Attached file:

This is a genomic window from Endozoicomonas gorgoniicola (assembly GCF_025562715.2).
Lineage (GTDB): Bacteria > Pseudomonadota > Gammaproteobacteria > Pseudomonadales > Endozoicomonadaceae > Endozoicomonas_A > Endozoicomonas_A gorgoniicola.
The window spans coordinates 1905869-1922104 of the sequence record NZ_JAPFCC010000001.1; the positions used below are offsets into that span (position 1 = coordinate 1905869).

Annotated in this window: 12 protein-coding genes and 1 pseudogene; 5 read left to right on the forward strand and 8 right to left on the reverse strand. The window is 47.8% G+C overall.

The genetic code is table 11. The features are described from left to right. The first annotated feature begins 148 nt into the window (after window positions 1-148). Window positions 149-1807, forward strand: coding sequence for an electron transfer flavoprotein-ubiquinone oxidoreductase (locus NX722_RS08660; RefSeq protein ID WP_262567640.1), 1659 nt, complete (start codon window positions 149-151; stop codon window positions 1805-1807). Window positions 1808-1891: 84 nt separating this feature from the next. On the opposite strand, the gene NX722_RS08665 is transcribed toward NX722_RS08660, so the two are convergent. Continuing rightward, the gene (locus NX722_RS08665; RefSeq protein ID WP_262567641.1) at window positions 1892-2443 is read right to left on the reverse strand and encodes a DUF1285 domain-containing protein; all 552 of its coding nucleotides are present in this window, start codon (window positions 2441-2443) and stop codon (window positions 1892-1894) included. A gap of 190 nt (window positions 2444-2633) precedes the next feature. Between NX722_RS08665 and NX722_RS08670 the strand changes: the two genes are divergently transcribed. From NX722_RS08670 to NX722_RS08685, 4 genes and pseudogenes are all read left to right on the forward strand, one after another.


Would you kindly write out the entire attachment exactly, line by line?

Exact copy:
This is a genomic window from Endozoicomonas gorgoniicola (assembly GCF_025562715.2).
Lineage (GTDB): Bacteria > Pseudomonadota > Gammaproteobacteria > Pseudomonadales > Endozoicomonadaceae > Endozoicomonas_A > Endozoicomonas_A gorgoniicola.
The window spans coordinates 1905869-1922104 of the sequence record NZ_JAPFCC010000001.1; the positions used below are offsets into that span (position 1 = coordinate 1905869).

Annotated in this window: 12 protein-coding genes and 1 pseudogene; 5 read left to right on the forward strand and 8 right to left on the reverse strand. The window is 47.8% G+C overall.

The genetic code is table 11. The features are described from left to right. The first annotated feature begins 148 nt into the window (after window positions 1-148). Window positions 149-1807, forward strand: coding sequence for an electron transfer flavoprotein-ubiquinone oxidoreductase (locus NX722_RS08660; RefSeq protein ID WP_262567640.1), 1659 nt, complete (start codon window positions 149-151; stop codon window positions 1805-1807). Window positions 1808-1891: 84 nt separating this feature from the next. On the opposite strand, the gene NX722_RS08665 is transcribed toward NX722_RS08660, so the two are convergent. Continuing rightward, the gene (locus NX722_RS08665; RefSeq protein ID WP_262567641.1) at window positions 1892-2443 is read right to left on the reverse strand and encodes a DUF1285 domain-containing protein; all 552 of its coding nucleotides are present in this window, start codon (window positions 2441-2443) and stop codon (window positions 1892-1894) included. A gap of 190 nt (window positions 2444-2633) precedes the next feature. Between NX722_RS08665 and NX722_RS08670 the strand changes: the two genes are divergently transcribed. From NX722_RS08670 to NX722_RS08685, 4 genes and pseudogenes are all read left to right on the forward strand, one after another.